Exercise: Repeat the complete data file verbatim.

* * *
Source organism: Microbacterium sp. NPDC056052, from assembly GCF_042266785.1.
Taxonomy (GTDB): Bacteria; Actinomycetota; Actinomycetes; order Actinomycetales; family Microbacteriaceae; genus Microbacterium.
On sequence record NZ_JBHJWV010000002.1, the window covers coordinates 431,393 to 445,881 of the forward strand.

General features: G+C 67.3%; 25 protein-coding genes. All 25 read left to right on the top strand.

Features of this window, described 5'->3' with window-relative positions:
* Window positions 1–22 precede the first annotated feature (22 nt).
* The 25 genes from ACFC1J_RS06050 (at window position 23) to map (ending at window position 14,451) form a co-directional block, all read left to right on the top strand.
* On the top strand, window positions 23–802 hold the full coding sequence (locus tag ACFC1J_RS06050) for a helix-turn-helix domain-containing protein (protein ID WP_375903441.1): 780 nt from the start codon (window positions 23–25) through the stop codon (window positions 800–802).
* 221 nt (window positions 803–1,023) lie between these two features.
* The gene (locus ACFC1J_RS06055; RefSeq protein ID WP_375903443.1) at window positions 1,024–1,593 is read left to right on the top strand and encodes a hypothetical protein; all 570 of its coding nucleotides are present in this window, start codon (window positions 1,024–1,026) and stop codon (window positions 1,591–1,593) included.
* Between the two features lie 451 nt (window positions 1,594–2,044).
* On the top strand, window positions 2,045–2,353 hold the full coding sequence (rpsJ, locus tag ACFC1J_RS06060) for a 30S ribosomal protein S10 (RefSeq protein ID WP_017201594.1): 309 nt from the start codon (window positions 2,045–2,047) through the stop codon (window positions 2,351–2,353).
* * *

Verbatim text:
Source organism: Microbacterium sp. NPDC056052, from assembly GCF_042266785.1.
Taxonomy (GTDB): Bacteria; Actinomycetota; Actinomycetes; order Actinomycetales; family Microbacteriaceae; genus Microbacterium.
On sequence record NZ_JBHJWV010000002.1, the window covers coordinates 431,393 to 445,881 of the forward strand.

General features: G+C 67.3%; 25 protein-coding genes. All 25 read left to right on the top strand.

Features of this window, described 5'->3' with window-relative positions:
* Window positions 1–22 precede the first annotated feature (22 nt).
* The 25 genes from ACFC1J_RS06050 (at window position 23) to map (ending at window position 14,451) form a co-directional block, all read left to right on the top strand.
* On the top strand, window positions 23–802 hold the full coding sequence (locus tag ACFC1J_RS06050) for a helix-turn-helix domain-containing protein (protein ID WP_375903441.1): 780 nt from the start codon (window positions 23–25) through the stop codon (window positions 800–802).
* 221 nt (window positions 803–1,023) lie between these two features.
* The gene (locus ACFC1J_RS06055; RefSeq protein ID WP_375903443.1) at window positions 1,024–1,593 is read left to right on the top strand and encodes a hypothetical protein; all 570 of its coding nucleotides are present in this window, start codon (window positions 1,024–1,026) and stop codon (window positions 1,591–1,593) included.
* Between the two features lie 451 nt (window positions 1,594–2,044).
* On the top strand, window positions 2,045–2,353 hold the full coding sequence (rpsJ, locus tag ACFC1J_RS06060) for a 30S ribosomal protein S10 (RefSeq protein ID WP_017201594.1): 309 nt from the start codon (window positions 2,045–2,047) through the stop codon (window positions 2,351–2,353).